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Piper was easily the most hydraulic boat in the fleet. Her headstay, backstay, baby stay and boom vang can all be adjusted to the nearest 100 pounds of tension by a hydraulic pump-and-valve system. Her mast, which can be moved through a 20-inch fore-aft arc at the tip, was the tallest and thinnest in the fleet. Mast and rigging were built by Tim Stearn, a Pied Piper helmsman who, at 27, is president of Stearn Sailing Systems of Wisconsin. "In a chop," Stearn said, "our mast causes less turbulence on the sails." Is mast turbulence really that significant? "When a 140-mile race is won by a boat length, it is," he said. But the philosophy aboard Piper was best revealed by her digital speed gauge, which reads in hundredths of a knot.
Unlike many skippers, who take the helm for the duration, North prefers the role of tactician and sail trimmer. He handles the boat at the start and takes a turn steering, but mainly he is mentally pacing the boat, calculating, calling tactics and observing the big picture. With great attention to detail, he does his share of scut work. At 4 p.m. on a lay day, the guy in the wet suit emerging from beneath Piper's hull was Lowell North. " Lowell doesn't let his ego get in the way of progress," one of his crew said.
North's crew is tops, and his navigator, Ben Mitchell, may be the best in the fleet. The night the Brazilian-owned Mach II went on the rocks at the finish of the middle-distance, 140-mile race, Mitchell took Piper nearly to Brenton tower before tacking for the finish line at the mouth of Narragansett Bay. "Didn't you sail an extra mile?" he was asked. "Yeah," Mitchell said, "but we didn't hit the rocks, and we still won."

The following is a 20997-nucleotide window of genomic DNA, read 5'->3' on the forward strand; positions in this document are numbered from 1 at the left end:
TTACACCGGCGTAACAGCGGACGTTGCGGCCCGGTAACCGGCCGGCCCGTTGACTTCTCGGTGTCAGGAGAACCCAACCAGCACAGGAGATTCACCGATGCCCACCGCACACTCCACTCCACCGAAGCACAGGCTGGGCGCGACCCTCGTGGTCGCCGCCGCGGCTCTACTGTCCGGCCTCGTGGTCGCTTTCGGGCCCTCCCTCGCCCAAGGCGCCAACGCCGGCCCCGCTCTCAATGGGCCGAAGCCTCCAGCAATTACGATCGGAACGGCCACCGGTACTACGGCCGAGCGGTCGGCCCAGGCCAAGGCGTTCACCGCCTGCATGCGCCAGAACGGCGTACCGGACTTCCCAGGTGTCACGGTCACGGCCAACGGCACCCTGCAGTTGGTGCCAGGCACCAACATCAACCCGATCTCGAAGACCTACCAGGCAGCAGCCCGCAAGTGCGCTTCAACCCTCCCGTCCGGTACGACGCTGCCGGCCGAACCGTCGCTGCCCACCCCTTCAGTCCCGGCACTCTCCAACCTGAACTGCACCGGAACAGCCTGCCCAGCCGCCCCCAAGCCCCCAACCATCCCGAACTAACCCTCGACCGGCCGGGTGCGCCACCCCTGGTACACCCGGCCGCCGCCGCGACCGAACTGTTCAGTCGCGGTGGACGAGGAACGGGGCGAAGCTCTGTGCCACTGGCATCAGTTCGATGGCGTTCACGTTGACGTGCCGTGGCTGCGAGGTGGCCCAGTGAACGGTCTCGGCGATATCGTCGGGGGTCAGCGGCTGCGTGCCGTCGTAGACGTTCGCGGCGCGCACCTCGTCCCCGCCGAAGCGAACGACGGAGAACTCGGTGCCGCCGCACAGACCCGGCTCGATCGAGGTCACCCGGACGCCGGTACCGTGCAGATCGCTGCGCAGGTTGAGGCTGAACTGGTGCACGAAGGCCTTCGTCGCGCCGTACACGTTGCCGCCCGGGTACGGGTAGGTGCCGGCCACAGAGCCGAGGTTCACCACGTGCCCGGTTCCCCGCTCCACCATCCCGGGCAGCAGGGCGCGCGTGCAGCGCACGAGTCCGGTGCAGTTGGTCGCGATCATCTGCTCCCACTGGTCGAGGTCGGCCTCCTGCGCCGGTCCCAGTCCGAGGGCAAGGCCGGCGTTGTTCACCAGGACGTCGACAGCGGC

Add a gorgeous collection of custom sails, and it is understandable why the amateurs gritted their teeth in the wake of the Pied Piper and other professionals spoke with admiration. "We went by them on one of the reaches in the 140-miler," said Sailmaker Bob Barton of Kindred Spirit. "We had on the double head rig I made for this series. It was a big thrill. I wanted to turn on the country music to let them know who it was."
There were other bright moments. After the North American championships, America Jane III lightened her keel and added sail, which substantially improved her performance. After A.J.'s third straight second, Scott Kaufman was so happy he challenged co-helmsman Warwick Tompkins to a hand-over-hand climb up the headstay—and laughed when he lost. Even the hole that Silver Apple's bow had made in A.J.'s topsides aft couldn't dampen Kaufman's mood. The Holland-designed Apple had failed to bear away during a close port-starboard situation in a breeze and had nearly come into A.J.'s cockpit. "It was just like Jaws, man," said Gary Weisman, who was at the helm. The collision ended Apple's otherwise respectable showing.
On the dock before the last race, a 318-mile hike that had 35-knot winds in store, Weisman listened to some free tactical advice about how to handle archrival Gumboots. "You can probably beat them," this guy was saying, "if you stay with them instead of going off trying to win the race." "Well," Gary said, "I guess we'll go off and try to win the race." And he did, and A.J. won. All in all, though, the One Ton was a well-deserved triumph for North. His speed edge alone was too slim to ensure victory. Piper had to be best in all departments, and she was.
It was also a good win for Peterson, but other designers are knocking at the door. After the last race Peterson was below in the soggy disarray of Pied Piper, listening intently to what Lowell North was saying. Peterson was calm, impassive as usual, hands folded, head nodding. But one had the distinct feeling he was thinking about his drawing board back home in San Diego.